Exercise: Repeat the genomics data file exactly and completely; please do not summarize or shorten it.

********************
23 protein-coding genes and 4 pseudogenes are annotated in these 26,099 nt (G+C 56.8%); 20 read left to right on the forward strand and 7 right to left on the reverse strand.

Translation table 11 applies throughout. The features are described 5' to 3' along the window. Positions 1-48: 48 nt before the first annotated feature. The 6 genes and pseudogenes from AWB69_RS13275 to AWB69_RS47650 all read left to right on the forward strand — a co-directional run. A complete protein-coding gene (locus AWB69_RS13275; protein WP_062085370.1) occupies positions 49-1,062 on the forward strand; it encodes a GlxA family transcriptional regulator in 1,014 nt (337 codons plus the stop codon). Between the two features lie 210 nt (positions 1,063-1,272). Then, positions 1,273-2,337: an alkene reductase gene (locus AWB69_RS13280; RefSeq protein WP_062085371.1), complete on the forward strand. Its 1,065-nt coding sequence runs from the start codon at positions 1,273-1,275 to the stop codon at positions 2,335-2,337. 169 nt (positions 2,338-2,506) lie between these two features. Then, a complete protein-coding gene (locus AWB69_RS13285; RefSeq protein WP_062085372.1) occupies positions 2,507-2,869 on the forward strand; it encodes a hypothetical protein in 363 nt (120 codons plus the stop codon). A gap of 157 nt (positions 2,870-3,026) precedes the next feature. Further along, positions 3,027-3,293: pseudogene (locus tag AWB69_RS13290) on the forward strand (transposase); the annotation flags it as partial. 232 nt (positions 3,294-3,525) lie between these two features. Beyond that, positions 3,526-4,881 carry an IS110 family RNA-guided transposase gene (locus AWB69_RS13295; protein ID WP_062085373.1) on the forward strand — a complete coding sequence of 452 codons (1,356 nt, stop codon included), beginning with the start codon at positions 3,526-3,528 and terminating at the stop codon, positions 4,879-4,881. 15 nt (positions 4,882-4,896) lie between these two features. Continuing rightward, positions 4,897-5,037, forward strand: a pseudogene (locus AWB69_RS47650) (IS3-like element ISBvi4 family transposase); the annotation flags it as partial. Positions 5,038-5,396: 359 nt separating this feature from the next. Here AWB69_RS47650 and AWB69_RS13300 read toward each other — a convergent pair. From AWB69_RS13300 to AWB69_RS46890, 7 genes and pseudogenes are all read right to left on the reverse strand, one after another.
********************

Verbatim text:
23 protein-coding genes and 4 pseudogenes are annotated in these 26,099 nt (G+C 56.8%); 20 read left to right on the forward strand and 7 right to left on the reverse strand.

Translation table 11 applies throughout. The features are described 5' to 3' along the window. Positions 1-48: 48 nt before the first annotated feature. The 6 genes and pseudogenes from AWB69_RS13275 to AWB69_RS47650 all read left to right on the forward strand — a co-directional run. A complete protein-coding gene (locus AWB69_RS13275; protein WP_062085370.1) occupies positions 49-1,062 on the forward strand; it encodes a GlxA family transcriptional regulator in 1,014 nt (337 codons plus the stop codon). Between the two features lie 210 nt (positions 1,063-1,272). Then, positions 1,273-2,337: an alkene reductase gene (locus AWB69_RS13280; RefSeq protein WP_062085371.1), complete on the forward strand. Its 1,065-nt coding sequence runs from the start codon at positions 1,273-1,275 to the stop codon at positions 2,335-2,337. 169 nt (positions 2,338-2,506) lie between these two features. Then, a complete protein-coding gene (locus AWB69_RS13285; RefSeq protein WP_062085372.1) occupies positions 2,507-2,869 on the forward strand; it encodes a hypothetical protein in 363 nt (120 codons plus the stop codon). A gap of 157 nt (positions 2,870-3,026) precedes the next feature. Further along, positions 3,027-3,293: pseudogene (locus tag AWB69_RS13290) on the forward strand (transposase); the annotation flags it as partial. 232 nt (positions 3,294-3,525) lie between these two features. Beyond that, positions 3,526-4,881 carry an IS110 family RNA-guided transposase gene (locus AWB69_RS13295; protein ID WP_062085373.1) on the forward strand — a complete coding sequence of 452 codons (1,356 nt, stop codon included), beginning with the start codon at positions 3,526-3,528 and terminating at the stop codon, positions 4,879-4,881. 15 nt (positions 4,882-4,896) lie between these two features. Continuing rightward, positions 4,897-5,037, forward strand: a pseudogene (locus AWB69_RS47650) (IS3-like element ISBvi4 family transposase); the annotation flags it as partial. Positions 5,038-5,396: 359 nt separating this feature from the next. Here AWB69_RS47650 and AWB69_RS13300 read toward each other — a convergent pair. From AWB69_RS13300 to AWB69_RS46890, 7 genes and pseudogenes are all read right to left on the reverse strand, one after another.